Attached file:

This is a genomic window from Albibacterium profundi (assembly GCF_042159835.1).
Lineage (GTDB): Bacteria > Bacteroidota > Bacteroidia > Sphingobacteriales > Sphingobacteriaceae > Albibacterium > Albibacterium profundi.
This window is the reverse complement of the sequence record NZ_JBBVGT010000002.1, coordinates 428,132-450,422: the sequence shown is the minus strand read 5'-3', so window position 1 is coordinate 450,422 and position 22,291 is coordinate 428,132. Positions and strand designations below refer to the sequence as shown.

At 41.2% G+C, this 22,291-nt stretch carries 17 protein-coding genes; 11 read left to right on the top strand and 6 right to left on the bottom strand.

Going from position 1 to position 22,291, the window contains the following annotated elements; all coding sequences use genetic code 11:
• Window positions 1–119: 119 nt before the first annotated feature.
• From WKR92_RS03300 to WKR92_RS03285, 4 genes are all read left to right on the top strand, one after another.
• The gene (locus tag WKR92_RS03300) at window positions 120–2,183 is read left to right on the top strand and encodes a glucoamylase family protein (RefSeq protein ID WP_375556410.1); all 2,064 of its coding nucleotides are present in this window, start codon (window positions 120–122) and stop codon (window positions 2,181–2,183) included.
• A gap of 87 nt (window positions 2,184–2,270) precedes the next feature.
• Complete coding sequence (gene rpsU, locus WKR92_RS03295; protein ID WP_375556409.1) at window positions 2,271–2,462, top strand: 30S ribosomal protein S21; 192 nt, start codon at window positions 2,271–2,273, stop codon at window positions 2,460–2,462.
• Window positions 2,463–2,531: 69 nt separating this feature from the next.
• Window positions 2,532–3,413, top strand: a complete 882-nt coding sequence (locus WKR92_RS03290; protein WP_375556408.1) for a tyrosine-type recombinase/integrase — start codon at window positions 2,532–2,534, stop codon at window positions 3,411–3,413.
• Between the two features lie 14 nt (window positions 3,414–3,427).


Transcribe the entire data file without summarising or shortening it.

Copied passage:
This is a genomic window from Albibacterium profundi (assembly GCF_042159835.1).
Lineage (GTDB): Bacteria > Bacteroidota > Bacteroidia > Sphingobacteriales > Sphingobacteriaceae > Albibacterium > Albibacterium profundi.
This window is the reverse complement of the sequence record NZ_JBBVGT010000002.1, coordinates 428,132-450,422: the sequence shown is the minus strand read 5'-3', so window position 1 is coordinate 450,422 and position 22,291 is coordinate 428,132. Positions and strand designations below refer to the sequence as shown.

At 41.2% G+C, this 22,291-nt stretch carries 17 protein-coding genes; 11 read left to right on the top strand and 6 right to left on the bottom strand.

Going from position 1 to position 22,291, the window contains the following annotated elements; all coding sequences use genetic code 11:
• Window positions 1–119: 119 nt before the first annotated feature.
• From WKR92_RS03300 to WKR92_RS03285, 4 genes are all read left to right on the top strand, one after another.
• The gene (locus tag WKR92_RS03300) at window positions 120–2,183 is read left to right on the top strand and encodes a glucoamylase family protein (RefSeq protein ID WP_375556410.1); all 2,064 of its coding nucleotides are present in this window, start codon (window positions 120–122) and stop codon (window positions 2,181–2,183) included.
• A gap of 87 nt (window positions 2,184–2,270) precedes the next feature.
• Complete coding sequence (gene rpsU, locus WKR92_RS03295; protein ID WP_375556409.1) at window positions 2,271–2,462, top strand: 30S ribosomal protein S21; 192 nt, start codon at window positions 2,271–2,273, stop codon at window positions 2,460–2,462.
• Window positions 2,463–2,531: 69 nt separating this feature from the next.
• Window positions 2,532–3,413, top strand: a complete 882-nt coding sequence (locus WKR92_RS03290; protein WP_375556408.1) for a tyrosine-type recombinase/integrase — start codon at window positions 2,532–2,534, stop codon at window positions 3,411–3,413.
• Between the two features lie 14 nt (window positions 3,414–3,427).